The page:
Different Styles of Latin Music

784 words - 3 pages because of the traditional Afro-Cuban rhythms; some say that it is from New York, New York because of all the traveling Latin musicians do. A Latin musician summed up their general feelings when asked about the thought of salsa by replying: “I’m a musician, not a cook.” (Tito Puente) There are musicians from Cuba, Puerto Rico, and South America going to New York to perform. Bringing their own native rhythms and musical forms with them, but as

salsa

1050 words - 4 pages Teja 3Yanet TejaMr. WixomENG 101-571425 September 20141028 words.Salsa.Salsa is a popular form of social dance that originated in New York with strong influences from Latin America, particularly Cuba and Puerto Rico. The movements of salsa have its origins in Cuban and incorporated elements of Swing dancing and Hustle, as well as elements of Afro Cuban and Afro Caribbean dances such as Guaguanco and Pa changa. There is some controversy

John Birk's Life and Accomplishments

1384 words - 6 pages the Afro-Cuban band of Alberto Socarras and Al Cooper’s Savoy Sultans. He later returned to Teddy Hill’s band. Dizzy Gillespie joined Cab Calloway’s band in 1939. The band was one of the most highest-paid black bands in New York City during the time period. Gillespie developed an interest for jazz-fusion and Afro-Cuban music during his partnership with the band. He became friends with Mario Bauzi who was a part of Cab Calloway’s band. In 1940

The Rumba Dance

3242 words - 13 pages traditional and contemporary complexes of both music and dance. In the nineteenth century, Rumba was danced predominantly by low-class black Cubans. A strong black presence had already diffused into the island, yet, as ex-slaves, Afro-Cubans were excluded from society and denied Cuban identity. In a dissertation, Robin Moore confirms the contradictions amid that time period in Cuba: Representatives of the Cuban middle classes tended to view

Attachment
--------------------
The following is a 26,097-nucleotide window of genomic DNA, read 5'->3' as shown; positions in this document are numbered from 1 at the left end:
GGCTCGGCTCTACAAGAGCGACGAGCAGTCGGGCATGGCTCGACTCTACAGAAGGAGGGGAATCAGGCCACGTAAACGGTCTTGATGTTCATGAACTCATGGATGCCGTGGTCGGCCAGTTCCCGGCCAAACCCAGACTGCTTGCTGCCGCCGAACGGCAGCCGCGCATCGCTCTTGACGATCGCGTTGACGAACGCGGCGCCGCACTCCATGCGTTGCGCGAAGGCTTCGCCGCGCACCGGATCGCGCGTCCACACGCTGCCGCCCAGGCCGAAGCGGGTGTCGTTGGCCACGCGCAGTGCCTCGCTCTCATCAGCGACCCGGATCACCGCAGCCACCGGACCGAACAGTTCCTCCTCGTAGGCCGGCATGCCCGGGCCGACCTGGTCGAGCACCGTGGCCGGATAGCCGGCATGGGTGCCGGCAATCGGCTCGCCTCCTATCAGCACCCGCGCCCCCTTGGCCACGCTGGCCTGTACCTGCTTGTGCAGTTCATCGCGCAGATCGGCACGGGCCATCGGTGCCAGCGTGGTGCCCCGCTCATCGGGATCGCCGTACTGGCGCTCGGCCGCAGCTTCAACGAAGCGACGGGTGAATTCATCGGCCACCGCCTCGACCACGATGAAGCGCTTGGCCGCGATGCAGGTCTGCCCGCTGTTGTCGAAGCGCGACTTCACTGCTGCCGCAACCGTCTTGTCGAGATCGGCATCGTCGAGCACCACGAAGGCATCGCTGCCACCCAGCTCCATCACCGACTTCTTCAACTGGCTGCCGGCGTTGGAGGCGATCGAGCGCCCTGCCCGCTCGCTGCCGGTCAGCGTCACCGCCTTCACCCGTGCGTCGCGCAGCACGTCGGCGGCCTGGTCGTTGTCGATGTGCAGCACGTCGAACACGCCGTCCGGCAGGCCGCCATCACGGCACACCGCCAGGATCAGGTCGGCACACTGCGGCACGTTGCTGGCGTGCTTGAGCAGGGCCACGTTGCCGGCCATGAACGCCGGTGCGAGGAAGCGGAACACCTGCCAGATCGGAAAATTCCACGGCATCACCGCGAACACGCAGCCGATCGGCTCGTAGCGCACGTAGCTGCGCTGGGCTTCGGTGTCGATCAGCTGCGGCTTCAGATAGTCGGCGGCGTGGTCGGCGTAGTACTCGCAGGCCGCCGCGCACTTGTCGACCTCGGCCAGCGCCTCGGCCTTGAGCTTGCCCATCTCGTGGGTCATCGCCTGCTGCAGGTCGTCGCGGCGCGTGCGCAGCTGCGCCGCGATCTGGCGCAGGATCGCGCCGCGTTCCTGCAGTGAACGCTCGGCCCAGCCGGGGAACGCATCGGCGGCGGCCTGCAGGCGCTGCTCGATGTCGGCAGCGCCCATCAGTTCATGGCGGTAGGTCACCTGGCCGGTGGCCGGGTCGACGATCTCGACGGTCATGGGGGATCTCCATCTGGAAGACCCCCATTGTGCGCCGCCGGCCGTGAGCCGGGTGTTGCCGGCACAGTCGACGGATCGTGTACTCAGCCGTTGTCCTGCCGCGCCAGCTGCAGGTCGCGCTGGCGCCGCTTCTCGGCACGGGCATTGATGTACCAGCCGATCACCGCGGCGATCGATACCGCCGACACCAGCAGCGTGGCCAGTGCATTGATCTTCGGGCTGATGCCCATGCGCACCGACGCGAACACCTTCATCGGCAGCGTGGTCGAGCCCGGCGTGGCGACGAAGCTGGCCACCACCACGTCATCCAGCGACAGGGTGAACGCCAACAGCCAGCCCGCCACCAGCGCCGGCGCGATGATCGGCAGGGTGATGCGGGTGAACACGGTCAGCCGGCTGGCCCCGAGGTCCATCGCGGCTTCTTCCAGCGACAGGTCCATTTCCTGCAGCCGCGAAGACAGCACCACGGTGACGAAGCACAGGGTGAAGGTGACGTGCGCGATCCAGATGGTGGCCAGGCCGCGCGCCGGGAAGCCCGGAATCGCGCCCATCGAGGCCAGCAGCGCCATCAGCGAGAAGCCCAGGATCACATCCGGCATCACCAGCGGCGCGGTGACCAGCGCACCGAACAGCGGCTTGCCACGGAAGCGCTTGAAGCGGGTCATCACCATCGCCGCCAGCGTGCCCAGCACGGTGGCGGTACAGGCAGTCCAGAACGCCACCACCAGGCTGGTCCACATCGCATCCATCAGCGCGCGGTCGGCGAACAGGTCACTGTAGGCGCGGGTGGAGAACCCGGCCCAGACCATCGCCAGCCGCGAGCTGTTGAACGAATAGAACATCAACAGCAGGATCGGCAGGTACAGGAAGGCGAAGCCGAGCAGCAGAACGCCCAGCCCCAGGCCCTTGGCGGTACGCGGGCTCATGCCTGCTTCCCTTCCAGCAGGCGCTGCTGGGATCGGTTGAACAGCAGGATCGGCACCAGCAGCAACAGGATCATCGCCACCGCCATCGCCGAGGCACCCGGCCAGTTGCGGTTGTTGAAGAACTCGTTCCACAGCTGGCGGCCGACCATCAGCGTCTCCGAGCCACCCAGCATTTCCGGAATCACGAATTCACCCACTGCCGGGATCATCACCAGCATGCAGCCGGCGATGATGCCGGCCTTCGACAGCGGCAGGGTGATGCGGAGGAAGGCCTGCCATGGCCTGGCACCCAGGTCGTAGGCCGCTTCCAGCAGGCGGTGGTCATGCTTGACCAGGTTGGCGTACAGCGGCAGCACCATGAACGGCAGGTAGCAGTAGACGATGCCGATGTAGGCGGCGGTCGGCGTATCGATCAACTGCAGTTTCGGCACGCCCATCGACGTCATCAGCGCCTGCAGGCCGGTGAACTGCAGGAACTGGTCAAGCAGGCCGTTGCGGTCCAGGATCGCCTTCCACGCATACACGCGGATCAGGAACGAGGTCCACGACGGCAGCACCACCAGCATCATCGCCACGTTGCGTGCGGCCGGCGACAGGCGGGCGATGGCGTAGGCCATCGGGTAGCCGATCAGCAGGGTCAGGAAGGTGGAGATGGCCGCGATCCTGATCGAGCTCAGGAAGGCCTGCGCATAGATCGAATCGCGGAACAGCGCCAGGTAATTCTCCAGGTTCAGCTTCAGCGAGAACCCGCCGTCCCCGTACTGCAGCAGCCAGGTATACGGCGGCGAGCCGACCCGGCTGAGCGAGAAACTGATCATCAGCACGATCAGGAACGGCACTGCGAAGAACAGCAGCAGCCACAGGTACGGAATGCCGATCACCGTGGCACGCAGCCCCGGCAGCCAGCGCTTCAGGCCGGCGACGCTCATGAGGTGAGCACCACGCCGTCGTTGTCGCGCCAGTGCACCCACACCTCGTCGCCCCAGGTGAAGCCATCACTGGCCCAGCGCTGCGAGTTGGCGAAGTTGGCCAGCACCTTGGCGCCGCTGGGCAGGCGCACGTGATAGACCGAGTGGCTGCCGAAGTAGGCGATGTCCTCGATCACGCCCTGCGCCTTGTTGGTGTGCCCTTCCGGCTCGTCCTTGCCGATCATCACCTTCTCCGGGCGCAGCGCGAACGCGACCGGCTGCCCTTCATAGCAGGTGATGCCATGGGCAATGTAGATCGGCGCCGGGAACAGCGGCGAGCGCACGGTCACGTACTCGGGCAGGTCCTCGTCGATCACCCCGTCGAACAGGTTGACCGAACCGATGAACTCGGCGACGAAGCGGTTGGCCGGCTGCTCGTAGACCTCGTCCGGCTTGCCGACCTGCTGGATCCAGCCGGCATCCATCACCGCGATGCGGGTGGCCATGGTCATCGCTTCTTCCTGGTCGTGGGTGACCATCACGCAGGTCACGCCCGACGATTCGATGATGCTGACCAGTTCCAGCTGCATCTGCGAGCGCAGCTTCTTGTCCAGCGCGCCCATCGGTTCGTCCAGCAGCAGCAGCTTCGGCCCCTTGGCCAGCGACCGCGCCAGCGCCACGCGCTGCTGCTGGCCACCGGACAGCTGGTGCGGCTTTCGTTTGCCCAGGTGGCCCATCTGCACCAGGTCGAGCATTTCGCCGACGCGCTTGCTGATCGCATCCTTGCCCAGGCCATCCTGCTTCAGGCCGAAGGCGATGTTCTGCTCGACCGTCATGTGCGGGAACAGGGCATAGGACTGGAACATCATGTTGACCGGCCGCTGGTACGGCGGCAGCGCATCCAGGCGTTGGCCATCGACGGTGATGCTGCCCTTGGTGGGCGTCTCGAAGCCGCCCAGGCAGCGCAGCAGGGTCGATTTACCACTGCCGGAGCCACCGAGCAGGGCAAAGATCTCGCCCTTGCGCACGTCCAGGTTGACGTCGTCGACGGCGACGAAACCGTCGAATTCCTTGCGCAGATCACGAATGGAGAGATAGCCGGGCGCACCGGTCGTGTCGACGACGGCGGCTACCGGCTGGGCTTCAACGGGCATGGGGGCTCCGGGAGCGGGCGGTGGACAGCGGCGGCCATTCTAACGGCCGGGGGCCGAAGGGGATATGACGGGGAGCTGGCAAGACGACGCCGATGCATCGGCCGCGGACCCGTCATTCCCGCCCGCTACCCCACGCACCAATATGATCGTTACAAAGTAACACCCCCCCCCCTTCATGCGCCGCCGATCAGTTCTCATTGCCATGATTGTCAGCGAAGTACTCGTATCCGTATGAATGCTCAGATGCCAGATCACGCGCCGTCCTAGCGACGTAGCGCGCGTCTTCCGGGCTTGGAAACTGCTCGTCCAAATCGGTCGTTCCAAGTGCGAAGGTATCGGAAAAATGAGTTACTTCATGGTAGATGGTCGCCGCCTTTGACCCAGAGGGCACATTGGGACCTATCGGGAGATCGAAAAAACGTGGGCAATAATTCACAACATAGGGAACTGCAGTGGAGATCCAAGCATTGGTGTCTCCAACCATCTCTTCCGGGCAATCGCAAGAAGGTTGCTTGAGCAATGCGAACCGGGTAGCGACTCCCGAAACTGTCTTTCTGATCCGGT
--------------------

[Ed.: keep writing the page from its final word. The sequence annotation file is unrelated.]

Music is Socially Meaningful

2398 words - 10 pages Cubans. However, this genre of music actually originated in New York City, influenced by both cultures. The nature of this genre was established in the early 1930’s, in New York within the communities of Puerto Rican and Cuban immigrants. What are the major Cuban contributions to this genre? Overall, the rhythms of the music are formulated from the Afro-Cubans traditions. Cuban impacts the genre from many aspects including race, rhythm

Gates’ and Wilson’s Theories on African Diaspora Musics

1576 words - 6 pages in American musics is Henry Louis Gates, Jr. Though his much deeper and more analytical approach to African musics is divergent from Wilson’s, both scholars acknowledge African diaspora musics and examine them in different ways based on different criteria. Cuba is considered one of the places where African music has been most fully preserved. Within this island nation there exist many secular and religious genres of Afro-Cuban music. These

Similar Essays

Latin Jazz Essay

703 words - 3 pages Latin Jazz      Last Sunday I went to jazz bar in Manhattan and I listened “Latin Jazz?E Latin jazz is “a fusion of African and indigenous rhythms from the entire Latin American Diaspora with the language of jazz?E It was first known as coop, but you are now familiar with it as afro-Cuban. When talking about afro-Cuban jazz, it is difficult to not mention certain turning points in history that made this music possible

Viva Raperos: How Music Can Interact With Politics

2223 words - 9 pages , musical culture. This period of Cuban musical history saw the influence of European religion, largely Catholicism, begin to become very strong within Cuba. One composer in particular began to blend traditional Afro-Cuban music with music of the Church. Esteban Salas y Castro was a world renowned Baroque era composer who wrote and taught music for the Church most of his life. Salas began to teach at the Cathedral of Santiago de Cuba in 1764

King Of Latin Jazz, Tito Puente

747 words - 3 pages Tito Puente is known internationally for his contribution to Latin Music as a bandleader, composer, arranger and percussionist, and has even been given the nickname "El Rey" or the "King of Latin Jazz". He was considered a great composer of Afro-Cuban Jazz. Puente published more that 400 compositions, made contributions to over 100 recorded albums, and won four grammy awards in his career. Tito Puente Latin Jazz is a style of music that

Analyse The Contribution Made To The Different Cuban Musical Genres By The Various Ethnic Groups Which Have Populated Cuba

1615 words - 6 pages vocals. Congo also encompasses the greatest diversity of peoples brought to Cuba during the years of slavery.The word rumba was used originally in Cuban music as a synonym for fiesta. To "make a rumba" was to throw a party. Many ethnic groups of the complex that nurtured Afro-Cuban music called their parties tumbas. For this purpose other expressions were adopted too, such as: bembé, macumbas, mambos and, of course, rumbas.In 1886 Cuba